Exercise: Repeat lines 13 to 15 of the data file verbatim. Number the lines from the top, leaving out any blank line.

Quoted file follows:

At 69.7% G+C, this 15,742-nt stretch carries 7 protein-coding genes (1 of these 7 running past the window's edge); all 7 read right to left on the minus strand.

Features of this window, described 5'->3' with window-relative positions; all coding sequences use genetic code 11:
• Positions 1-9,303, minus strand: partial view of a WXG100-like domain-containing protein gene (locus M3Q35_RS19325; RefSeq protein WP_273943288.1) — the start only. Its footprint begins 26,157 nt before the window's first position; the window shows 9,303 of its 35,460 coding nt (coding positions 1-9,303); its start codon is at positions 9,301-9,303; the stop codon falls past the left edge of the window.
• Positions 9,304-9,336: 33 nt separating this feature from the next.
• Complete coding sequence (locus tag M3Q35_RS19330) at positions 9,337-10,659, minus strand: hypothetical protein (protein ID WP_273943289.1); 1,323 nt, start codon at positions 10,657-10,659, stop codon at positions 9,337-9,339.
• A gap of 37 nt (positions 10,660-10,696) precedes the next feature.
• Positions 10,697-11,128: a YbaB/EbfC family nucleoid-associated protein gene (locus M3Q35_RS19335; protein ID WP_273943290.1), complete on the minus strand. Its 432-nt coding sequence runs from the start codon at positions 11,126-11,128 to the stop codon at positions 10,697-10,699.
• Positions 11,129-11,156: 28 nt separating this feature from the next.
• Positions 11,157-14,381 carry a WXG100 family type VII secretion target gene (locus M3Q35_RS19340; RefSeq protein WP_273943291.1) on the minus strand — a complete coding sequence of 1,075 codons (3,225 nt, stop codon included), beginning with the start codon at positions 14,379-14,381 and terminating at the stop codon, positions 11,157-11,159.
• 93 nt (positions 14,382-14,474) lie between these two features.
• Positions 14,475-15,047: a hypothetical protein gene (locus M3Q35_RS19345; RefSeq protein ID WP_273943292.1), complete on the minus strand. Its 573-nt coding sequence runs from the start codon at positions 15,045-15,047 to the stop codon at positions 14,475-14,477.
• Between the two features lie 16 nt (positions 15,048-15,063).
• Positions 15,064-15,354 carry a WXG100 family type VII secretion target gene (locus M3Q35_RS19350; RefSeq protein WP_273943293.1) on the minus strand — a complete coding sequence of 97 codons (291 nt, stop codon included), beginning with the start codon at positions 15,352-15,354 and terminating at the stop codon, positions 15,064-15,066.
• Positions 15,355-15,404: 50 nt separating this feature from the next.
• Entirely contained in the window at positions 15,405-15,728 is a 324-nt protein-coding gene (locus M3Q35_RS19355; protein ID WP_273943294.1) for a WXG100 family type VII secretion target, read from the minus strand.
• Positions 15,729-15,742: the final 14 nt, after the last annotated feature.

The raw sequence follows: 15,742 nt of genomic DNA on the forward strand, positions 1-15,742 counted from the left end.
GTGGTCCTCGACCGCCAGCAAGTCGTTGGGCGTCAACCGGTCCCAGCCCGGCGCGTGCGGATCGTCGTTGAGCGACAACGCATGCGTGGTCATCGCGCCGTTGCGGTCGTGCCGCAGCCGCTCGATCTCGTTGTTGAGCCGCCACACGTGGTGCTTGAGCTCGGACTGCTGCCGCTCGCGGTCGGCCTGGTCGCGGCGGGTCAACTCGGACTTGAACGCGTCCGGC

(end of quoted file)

• Positions 15,064-15,354 carry a WXG100 family type VII secretion target gene (locus M3Q35_RS19350; RefSeq protein WP_273943293.1) on the minus strand — a complete coding sequence of 97 codons (291 nt, stop codon included), beginning with the start codon at positions 15,352-15,354 and terminating at the stop codon, positions 15,064-15,066.
• Positions 15,355-15,404: 50 nt separating this feature from the next.
• Entirely contained in the window at positions 15,405-15,728 is a 324-nt protein-coding gene (locus M3Q35_RS19355; protein ID WP_273943294.1) for a WXG100 family type VII secretion target, read from the minus strand.